This is important, because we learn that our job is not to set up a battleground to eradicate evil, but to search out its spark of holiness. Our task is not to destroy but to build; not to hate but to find a place of yielding; not to polarize but to discover the points of commonality so that we can work together. Learn this lesson, dear friends, it will serve you well".
-Rebbe Zalman Schachter-Shalomi
Looking over some old post of mine I came across this taken from a book I read a while back. For some reason it made me think of the virus.
Is the virus evil? No, of course not. It's no more evil than hurricane, famine, or some other force of nature. It's just doing what viruses do.
The test always lies in what we do as a society to bring about and end to this situation, sparing as few lives as possible. I won't rant about this rabble rousing we see play out on the national scene between the leaders of the world.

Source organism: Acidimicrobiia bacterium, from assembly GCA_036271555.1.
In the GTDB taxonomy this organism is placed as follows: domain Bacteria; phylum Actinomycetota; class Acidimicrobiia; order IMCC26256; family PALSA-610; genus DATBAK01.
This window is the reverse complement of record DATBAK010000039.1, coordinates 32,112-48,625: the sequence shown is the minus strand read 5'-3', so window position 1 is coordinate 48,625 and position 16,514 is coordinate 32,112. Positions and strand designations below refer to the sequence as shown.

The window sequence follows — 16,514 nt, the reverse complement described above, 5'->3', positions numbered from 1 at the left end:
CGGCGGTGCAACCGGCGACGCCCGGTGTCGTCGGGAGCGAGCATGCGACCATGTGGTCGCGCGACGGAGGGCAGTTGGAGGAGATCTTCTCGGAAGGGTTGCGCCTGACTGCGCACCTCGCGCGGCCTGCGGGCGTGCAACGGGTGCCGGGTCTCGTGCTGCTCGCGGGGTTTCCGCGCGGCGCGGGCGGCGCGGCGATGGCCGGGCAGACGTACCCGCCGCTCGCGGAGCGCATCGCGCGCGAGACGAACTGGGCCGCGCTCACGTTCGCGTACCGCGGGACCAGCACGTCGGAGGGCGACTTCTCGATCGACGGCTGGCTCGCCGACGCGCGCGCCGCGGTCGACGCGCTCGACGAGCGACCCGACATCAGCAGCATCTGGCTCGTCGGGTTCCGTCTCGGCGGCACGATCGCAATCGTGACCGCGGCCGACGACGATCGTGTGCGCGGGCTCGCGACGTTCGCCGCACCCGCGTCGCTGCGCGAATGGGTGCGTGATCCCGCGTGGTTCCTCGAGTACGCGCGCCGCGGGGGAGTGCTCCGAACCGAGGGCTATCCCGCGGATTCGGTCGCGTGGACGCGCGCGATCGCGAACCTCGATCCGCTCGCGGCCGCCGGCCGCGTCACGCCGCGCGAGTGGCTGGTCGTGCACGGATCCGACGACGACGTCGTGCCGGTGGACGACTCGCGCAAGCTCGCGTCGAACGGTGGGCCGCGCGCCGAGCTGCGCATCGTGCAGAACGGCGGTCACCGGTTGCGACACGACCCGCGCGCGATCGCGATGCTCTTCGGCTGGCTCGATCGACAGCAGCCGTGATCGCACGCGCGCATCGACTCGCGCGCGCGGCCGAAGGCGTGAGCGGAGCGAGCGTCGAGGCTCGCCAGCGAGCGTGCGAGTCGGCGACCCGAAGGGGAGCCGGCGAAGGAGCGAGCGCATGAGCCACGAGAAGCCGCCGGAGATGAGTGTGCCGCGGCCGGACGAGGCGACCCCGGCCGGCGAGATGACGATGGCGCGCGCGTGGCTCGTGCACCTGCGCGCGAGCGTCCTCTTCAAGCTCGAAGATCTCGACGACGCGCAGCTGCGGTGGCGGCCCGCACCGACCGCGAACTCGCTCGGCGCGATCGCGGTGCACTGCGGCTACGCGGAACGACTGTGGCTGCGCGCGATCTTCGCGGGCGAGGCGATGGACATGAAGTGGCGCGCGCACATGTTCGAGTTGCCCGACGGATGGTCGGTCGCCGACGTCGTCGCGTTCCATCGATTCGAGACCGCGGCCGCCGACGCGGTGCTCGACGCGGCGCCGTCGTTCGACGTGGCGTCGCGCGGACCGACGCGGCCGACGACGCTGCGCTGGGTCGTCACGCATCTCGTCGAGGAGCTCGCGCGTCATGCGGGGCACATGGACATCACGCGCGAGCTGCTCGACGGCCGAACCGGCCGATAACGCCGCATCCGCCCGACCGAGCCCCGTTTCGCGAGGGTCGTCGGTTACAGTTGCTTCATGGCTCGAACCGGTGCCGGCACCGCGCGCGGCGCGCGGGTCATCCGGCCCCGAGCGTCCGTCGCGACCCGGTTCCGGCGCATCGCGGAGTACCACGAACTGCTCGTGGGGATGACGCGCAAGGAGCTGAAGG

Viruses are not evil, but people can act with evil intent. As we move forward through this, I think one of the most important lessons we can take from this is to ask ourselves, humbly, "where did we go wrong?" And "how can we avoid this happening again?"
We learn now, the hard way, that the U.S. is not indestructible, and is highly vulnerable. As they say, the first step in solving a problem is to admit you have one. America has a lot to be proud of, but let's face it... we dropped the ball on this one.
If America continues to point fingers at one another, lay blame, and deflect, all the while denying the crisis we are in, then this may very well be the final nail in the coffin, and bring about the end of our 250 year experiment.
However, if we can pull ourselves up from the boot straps, get to work on solutions, cease bickering and finger pointing, put our ego in check, and get the job done like generations before us have, then we may very well have something to hand down for the generations of tomorrow.
A virus is a virus, it has no choice. The opportunity for evil is a choice we make. For better or worse, this is our show.
"Speak not but what may benefit others or yourself; avoid trifling conversation." - Benjamin Franklin